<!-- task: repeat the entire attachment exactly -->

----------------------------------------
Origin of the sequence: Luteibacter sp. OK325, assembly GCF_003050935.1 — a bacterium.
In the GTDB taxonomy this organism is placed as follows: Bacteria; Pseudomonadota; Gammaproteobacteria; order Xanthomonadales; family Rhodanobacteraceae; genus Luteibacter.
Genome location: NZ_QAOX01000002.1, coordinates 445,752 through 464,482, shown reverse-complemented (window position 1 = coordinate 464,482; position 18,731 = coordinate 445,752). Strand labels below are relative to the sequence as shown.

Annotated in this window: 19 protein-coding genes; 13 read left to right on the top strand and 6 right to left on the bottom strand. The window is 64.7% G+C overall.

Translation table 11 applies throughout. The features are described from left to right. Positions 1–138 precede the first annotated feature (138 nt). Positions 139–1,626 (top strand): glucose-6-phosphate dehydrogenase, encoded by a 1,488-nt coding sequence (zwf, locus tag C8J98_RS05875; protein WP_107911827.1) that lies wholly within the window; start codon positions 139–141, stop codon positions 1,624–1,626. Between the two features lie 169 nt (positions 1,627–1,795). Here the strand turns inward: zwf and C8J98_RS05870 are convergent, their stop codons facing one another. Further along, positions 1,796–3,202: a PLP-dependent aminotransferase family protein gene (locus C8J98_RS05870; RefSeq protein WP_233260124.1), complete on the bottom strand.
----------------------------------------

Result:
Origin of the sequence: Luteibacter sp. OK325, assembly GCF_003050935.1 — a bacterium.
In the GTDB taxonomy this organism is placed as follows: Bacteria; Pseudomonadota; Gammaproteobacteria; order Xanthomonadales; family Rhodanobacteraceae; genus Luteibacter.
Genome location: NZ_QAOX01000002.1, coordinates 445,752 through 464,482, shown reverse-complemented (window position 1 = coordinate 464,482; position 18,731 = coordinate 445,752). Strand labels below are relative to the sequence as shown.

Annotated in this window: 19 protein-coding genes; 13 read left to right on the top strand and 6 right to left on the bottom strand. The window is 64.7% G+C overall.

Translation table 11 applies throughout. The features are described from left to right. Positions 1–138 precede the first annotated feature (138 nt). Positions 139–1,626 (top strand): glucose-6-phosphate dehydrogenase, encoded by a 1,488-nt coding sequence (zwf, locus tag C8J98_RS05875; protein WP_107911827.1) that lies wholly within the window; start codon positions 139–141, stop codon positions 1,624–1,626. Between the two features lie 169 nt (positions 1,627–1,795). Here the strand turns inward: zwf and C8J98_RS05870 are convergent, their stop codons facing one another. Further along, positions 1,796–3,202: a PLP-dependent aminotransferase family protein gene (locus C8J98_RS05870; RefSeq protein WP_233260124.1), complete on the bottom strand.